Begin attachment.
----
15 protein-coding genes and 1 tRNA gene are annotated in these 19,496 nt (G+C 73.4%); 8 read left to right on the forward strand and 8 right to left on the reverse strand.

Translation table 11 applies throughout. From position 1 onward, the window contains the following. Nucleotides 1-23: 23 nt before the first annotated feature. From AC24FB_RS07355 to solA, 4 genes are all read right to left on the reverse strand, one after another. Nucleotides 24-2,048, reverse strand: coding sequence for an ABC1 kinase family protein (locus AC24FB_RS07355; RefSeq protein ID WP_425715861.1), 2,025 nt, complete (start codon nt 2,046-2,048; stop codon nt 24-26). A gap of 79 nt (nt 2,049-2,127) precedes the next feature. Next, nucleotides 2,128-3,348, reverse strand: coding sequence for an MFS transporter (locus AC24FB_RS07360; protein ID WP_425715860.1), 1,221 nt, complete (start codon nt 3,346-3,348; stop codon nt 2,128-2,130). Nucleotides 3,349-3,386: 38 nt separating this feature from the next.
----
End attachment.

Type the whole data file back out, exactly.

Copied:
15 protein-coding genes and 1 tRNA gene are annotated in these 19,496 nt (G+C 73.4%); 8 read left to right on the forward strand and 8 right to left on the reverse strand.

Translation table 11 applies throughout. From position 1 onward, the window contains the following. Nucleotides 1-23: 23 nt before the first annotated feature. From AC24FB_RS07355 to solA, 4 genes are all read right to left on the reverse strand, one after another. Nucleotides 24-2,048, reverse strand: coding sequence for an ABC1 kinase family protein (locus AC24FB_RS07355; RefSeq protein ID WP_425715861.1), 2,025 nt, complete (start codon nt 2,046-2,048; stop codon nt 24-26). A gap of 79 nt (nt 2,049-2,127) precedes the next feature. Next, nucleotides 2,128-3,348, reverse strand: coding sequence for an MFS transporter (locus AC24FB_RS07360; protein ID WP_425715860.1), 1,221 nt, complete (start codon nt 3,346-3,348; stop codon nt 2,128-2,130). Nucleotides 3,349-3,386: 38 nt separating this feature from the next.